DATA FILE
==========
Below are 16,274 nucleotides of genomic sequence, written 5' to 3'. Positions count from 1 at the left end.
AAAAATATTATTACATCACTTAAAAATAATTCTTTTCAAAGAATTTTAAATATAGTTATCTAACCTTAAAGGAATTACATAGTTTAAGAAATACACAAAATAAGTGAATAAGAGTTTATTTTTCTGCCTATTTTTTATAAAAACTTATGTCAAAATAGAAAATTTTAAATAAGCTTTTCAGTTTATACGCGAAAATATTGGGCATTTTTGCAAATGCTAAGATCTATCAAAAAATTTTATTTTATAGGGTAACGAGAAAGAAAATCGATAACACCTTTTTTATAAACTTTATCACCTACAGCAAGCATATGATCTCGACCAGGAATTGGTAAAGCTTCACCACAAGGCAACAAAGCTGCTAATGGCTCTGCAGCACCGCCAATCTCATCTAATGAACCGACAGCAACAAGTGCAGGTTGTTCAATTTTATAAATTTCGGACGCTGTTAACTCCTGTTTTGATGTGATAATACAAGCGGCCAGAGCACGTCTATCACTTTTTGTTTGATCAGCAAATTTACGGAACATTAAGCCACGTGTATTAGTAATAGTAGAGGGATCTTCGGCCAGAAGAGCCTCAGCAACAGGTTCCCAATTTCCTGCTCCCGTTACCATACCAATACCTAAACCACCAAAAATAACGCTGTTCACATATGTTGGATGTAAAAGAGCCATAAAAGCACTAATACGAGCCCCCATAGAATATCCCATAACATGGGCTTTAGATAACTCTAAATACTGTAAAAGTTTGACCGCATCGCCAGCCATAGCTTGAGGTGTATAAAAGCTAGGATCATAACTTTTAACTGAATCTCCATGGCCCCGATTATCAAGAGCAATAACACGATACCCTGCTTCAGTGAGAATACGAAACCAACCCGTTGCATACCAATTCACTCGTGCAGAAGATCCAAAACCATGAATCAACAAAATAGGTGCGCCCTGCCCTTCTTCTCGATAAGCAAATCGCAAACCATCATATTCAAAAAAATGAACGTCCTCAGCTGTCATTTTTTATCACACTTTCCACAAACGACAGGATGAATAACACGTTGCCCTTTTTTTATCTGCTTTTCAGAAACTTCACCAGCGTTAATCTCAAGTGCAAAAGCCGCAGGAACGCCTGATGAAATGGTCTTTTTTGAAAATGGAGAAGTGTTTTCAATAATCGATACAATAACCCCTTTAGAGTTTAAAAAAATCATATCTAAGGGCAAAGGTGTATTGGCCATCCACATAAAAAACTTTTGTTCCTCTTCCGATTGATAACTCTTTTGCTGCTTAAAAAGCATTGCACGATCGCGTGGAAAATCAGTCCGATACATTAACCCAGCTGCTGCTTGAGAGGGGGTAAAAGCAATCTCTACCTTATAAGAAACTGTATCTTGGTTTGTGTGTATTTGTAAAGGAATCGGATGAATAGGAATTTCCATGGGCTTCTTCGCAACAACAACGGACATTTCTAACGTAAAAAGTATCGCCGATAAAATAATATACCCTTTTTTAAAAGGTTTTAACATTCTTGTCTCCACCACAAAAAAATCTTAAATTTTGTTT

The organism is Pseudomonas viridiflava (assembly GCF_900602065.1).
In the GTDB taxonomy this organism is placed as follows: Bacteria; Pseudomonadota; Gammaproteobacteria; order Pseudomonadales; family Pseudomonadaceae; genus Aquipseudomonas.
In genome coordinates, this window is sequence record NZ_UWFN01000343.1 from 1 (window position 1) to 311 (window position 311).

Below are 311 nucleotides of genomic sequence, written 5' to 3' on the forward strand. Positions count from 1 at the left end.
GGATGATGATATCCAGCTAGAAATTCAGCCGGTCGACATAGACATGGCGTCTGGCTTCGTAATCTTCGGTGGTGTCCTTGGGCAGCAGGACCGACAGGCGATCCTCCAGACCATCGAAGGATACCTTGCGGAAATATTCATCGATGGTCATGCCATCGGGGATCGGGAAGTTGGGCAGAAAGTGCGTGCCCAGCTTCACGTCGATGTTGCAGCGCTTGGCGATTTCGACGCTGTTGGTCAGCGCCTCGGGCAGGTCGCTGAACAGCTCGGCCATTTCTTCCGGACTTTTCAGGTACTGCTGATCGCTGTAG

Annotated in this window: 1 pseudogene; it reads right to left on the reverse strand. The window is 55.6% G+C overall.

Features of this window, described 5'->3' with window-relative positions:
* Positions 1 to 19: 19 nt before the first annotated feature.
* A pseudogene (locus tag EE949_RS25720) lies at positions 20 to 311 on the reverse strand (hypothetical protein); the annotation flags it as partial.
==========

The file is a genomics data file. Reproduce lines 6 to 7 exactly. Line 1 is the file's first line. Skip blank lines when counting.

Below are 311 nucleotides of genomic sequence, written 5' to 3' on the forward strand. Positions count from 1 at the left end.
GGATGATGATATCCAGCTAGAAATTCAGCCGGTCGACATAGACATGGCGTCTGGCTTCGTAATCTTCGGTGGTGTCCTTGGGCAGCAGGACCGACAGGCGATCCTCCAGACCATCGAAGGATACCTTGCGGAAATATTCATCGATGGTCATGCCATCGGGGATCGGGAAGTTGGGCAGAAAGTGCGTGCCCAGCTTCACGTCGATGTTGCAGCGCTTGGCGATTTCGACGCTGTTGGTCAGCGCCTCGGGCAGGTCGCTGAACAGCTCGGCCATTTCTTCCGGACTTTTCAGGTACTGCTGATCGCTGTAG